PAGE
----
At Makaia, we believe that using information and technology strategically is not an issue of access. The issue is what is being done with that access. And based on our experience, technology is mostly used for communications.

Just to give an example, in 2009, less than 20% of the affiliated organizations in a local NGO Association in Colombia had a website, today, 93% do. Fortunately, we have also seen the social sector in developing countries a slowly increasing use of information technology for managing projects effectively, brand positioning and credibility building, advocacy and fundraising, among other things.

However, the full potential of technology remains untapped. To unleash it, that there must be a holistic approach to upgrading the information infrastructure in the social sector. Based on the needs we have identified for Latin America, I believe this approach will require parallel efforts in both ICT (Information and Communications Technology) adoption, content development and applications.

Concentrating on ICT adoption alone implies that people and organizations have the skills and mindset to make an adequate use of information and technology, allowing them to reach their mission and serve their stakeholders. This might require a lot of outreach and cultural transformation but also efforts related to digital and information literacy.

Having adequate content and applications means that organizations can deliver the right content, at the right time and in the right language, as well as have the capacity to provide pathways for this content to be quickly converted into useful knowledge and practice for constituents.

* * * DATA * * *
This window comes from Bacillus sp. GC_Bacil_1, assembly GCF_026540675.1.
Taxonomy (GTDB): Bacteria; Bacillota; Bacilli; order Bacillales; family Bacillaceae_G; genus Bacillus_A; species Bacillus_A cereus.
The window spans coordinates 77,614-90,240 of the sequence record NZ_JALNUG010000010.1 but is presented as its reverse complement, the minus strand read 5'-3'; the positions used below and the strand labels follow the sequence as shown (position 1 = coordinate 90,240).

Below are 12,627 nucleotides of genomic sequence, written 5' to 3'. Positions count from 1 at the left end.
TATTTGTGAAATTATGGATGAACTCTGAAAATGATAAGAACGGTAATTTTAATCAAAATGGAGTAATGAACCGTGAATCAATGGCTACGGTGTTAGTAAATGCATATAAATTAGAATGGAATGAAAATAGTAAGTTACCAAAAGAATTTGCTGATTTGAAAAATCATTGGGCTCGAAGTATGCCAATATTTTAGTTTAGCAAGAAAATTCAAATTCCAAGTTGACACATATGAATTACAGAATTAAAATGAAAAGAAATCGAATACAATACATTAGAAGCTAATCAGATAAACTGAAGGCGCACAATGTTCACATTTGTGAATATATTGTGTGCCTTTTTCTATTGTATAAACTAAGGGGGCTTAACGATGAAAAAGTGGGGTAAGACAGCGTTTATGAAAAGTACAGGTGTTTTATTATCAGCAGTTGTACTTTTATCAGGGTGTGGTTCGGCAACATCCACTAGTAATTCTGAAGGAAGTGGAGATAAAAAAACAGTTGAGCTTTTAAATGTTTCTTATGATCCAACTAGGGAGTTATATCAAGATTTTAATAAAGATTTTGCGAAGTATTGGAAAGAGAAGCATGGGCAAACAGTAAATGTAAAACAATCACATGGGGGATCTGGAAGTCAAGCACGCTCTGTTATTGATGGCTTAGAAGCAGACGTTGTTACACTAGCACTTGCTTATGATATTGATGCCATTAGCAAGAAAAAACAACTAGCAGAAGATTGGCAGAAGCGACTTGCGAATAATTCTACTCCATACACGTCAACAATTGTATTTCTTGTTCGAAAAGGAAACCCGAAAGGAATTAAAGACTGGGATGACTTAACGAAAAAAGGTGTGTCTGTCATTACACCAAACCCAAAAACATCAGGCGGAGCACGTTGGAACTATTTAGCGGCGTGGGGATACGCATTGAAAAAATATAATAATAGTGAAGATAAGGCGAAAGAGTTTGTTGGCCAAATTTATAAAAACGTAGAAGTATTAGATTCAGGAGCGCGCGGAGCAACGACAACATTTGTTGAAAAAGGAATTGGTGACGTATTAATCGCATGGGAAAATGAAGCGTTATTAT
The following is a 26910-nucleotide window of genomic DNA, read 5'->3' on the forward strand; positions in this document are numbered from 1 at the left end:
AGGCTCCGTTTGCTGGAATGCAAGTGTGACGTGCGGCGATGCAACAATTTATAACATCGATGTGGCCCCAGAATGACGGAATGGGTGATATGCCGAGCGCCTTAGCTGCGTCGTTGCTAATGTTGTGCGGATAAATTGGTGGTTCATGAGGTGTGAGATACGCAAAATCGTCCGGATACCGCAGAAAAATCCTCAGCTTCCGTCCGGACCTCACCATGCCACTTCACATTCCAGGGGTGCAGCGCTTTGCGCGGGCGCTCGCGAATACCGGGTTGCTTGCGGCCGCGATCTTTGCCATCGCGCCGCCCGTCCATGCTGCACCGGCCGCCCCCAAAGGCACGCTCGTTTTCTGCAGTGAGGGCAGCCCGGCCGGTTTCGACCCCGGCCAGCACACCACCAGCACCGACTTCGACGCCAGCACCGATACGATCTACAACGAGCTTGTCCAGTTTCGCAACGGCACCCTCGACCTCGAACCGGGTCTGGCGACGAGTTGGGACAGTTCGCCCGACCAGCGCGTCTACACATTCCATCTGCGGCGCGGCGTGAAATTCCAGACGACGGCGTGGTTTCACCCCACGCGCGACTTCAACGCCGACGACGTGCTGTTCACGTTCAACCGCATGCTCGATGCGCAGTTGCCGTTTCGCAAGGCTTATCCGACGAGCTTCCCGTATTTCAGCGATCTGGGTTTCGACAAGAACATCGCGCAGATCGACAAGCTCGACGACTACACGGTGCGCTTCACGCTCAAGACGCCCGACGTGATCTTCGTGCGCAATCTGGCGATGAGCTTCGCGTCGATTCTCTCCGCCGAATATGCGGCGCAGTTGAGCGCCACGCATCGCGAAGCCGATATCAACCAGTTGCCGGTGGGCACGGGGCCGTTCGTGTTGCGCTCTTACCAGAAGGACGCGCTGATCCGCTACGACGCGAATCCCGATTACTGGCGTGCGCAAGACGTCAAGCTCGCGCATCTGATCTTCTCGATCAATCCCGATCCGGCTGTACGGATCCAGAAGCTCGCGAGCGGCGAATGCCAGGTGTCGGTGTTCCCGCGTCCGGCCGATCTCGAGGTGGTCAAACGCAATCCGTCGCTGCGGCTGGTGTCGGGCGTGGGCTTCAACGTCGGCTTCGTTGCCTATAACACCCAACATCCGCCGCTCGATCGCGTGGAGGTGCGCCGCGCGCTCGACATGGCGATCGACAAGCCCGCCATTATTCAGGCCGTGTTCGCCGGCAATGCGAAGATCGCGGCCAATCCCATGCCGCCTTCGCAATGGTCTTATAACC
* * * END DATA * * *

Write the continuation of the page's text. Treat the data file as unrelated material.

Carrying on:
Social organizations have access to tons of information, that if is adequately collected, filtered, analyzed and shared, can have an important informational and organizational impact. We need taxonomies that are also useful in different languages so information can be easily shared and content can flow. This is why Markets for Good is so important for organizations outside the US.

Social organizations that have the right content, applications and ICT adoption processes, should be able to use information to communicate with other sectors, grant makers and policy makers and to collaborate with beneficiaries as information sources. At Makaia, we have started to make efforts related to content and applications with the design and development of Nodo Ká, a web-based platform that will allow social organizations in Latin America to be more effective by having access to information, content and applications for their internal, external and knowledge management.

Finally – to set the ground for further discussion – key initiatives are needed to enable social organizations worldwide to take full advantage of a new information infrastructure. As I noted at the outset, our work is already global. It is simply a business requirement that we ensure that high-quality data can be shared across borders, taxonomies, and technical platforms.